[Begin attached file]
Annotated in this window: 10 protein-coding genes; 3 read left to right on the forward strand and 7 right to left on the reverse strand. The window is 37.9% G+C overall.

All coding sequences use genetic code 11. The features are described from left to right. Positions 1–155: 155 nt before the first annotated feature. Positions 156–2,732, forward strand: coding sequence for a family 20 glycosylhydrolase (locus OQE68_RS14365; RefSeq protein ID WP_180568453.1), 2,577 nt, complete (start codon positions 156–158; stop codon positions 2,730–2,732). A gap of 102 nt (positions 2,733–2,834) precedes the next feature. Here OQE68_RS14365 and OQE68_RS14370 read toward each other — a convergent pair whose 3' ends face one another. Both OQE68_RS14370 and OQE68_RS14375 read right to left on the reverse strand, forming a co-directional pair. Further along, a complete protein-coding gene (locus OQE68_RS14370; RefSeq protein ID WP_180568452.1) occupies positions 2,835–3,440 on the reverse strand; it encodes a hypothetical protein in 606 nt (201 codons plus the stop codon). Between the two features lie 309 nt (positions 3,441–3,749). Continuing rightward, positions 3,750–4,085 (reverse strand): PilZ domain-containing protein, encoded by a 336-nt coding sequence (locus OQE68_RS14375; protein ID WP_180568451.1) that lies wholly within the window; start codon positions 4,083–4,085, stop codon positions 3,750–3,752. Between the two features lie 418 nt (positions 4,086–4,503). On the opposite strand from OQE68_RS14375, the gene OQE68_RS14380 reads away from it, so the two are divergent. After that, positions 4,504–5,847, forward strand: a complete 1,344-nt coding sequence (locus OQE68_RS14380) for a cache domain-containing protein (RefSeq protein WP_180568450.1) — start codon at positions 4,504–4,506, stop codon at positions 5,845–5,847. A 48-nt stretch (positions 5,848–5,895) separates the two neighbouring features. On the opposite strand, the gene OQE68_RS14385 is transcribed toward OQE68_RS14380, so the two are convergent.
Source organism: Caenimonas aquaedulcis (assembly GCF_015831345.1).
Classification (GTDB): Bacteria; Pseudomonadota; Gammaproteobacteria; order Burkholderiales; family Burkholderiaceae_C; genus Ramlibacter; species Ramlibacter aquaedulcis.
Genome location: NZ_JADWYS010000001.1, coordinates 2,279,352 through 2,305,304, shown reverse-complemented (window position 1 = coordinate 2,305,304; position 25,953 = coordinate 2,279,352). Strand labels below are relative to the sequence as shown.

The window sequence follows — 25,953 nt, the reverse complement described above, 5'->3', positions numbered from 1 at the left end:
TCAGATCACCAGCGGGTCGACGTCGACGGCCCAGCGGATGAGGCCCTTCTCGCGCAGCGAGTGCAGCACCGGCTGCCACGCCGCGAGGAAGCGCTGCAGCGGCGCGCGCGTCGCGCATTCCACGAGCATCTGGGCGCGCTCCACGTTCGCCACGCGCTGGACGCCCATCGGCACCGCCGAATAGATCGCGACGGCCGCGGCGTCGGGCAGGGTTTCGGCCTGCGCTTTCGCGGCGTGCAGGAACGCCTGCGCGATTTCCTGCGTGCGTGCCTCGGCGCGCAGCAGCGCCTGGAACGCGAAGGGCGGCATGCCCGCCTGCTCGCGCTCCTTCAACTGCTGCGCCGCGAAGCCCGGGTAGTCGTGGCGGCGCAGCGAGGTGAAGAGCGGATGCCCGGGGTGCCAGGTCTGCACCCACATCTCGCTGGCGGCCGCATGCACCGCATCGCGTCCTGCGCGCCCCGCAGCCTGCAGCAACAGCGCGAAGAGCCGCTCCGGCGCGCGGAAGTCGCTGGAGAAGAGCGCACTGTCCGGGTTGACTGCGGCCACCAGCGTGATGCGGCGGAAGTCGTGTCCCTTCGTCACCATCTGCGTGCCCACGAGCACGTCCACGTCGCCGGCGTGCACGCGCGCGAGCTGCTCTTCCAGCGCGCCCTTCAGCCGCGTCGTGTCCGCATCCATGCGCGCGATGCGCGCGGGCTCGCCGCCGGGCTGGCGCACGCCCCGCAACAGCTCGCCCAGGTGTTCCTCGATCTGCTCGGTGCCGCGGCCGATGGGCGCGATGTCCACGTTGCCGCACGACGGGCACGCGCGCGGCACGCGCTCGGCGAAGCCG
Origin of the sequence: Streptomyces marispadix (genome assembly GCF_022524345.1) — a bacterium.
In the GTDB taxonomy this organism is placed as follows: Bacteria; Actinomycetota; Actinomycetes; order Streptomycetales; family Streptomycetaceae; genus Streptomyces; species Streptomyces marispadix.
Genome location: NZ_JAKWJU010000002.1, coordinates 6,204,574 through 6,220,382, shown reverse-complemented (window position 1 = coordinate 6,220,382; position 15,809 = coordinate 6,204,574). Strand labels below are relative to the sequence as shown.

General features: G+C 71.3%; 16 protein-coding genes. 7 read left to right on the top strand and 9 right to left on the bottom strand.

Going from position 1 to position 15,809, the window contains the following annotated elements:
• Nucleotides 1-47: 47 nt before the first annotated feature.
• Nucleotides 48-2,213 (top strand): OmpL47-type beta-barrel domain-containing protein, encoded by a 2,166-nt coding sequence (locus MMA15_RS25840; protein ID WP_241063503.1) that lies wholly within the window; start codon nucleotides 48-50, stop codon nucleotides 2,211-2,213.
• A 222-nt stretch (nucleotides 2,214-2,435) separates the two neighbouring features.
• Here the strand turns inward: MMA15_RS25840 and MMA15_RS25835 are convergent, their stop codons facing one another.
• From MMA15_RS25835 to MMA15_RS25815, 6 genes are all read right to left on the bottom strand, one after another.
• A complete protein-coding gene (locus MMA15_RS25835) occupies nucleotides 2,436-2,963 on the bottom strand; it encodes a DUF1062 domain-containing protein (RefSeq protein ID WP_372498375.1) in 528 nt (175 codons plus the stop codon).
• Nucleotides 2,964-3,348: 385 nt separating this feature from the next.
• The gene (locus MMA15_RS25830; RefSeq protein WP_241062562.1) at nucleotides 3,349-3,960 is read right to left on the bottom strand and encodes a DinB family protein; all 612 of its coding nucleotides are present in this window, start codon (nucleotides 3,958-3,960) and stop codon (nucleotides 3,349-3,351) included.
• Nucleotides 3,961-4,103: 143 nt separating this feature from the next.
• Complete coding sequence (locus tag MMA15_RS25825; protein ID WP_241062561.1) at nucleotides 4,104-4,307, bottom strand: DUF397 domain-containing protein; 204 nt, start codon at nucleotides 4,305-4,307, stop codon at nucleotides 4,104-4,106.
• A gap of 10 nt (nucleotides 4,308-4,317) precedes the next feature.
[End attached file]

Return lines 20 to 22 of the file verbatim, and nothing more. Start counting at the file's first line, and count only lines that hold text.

• The gene (locus MMA15_RS25830; RefSeq protein WP_241062562.1) at nucleotides 3,349-3,960 is read right to left on the bottom strand and encodes a DinB family protein; all 612 of its coding nucleotides are present in this window, start codon (nucleotides 3,958-3,960) and stop codon (nucleotides 3,349-3,351) included.
• Nucleotides 3,961-4,103: 143 nt separating this feature from the next.
• Complete coding sequence (locus tag MMA15_RS25825; protein ID WP_241062561.1) at nucleotides 4,104-4,307, bottom strand: DUF397 domain-containing protein; 204 nt, start codon at nucleotides 4,305-4,307, stop codon at nucleotides 4,104-4,106.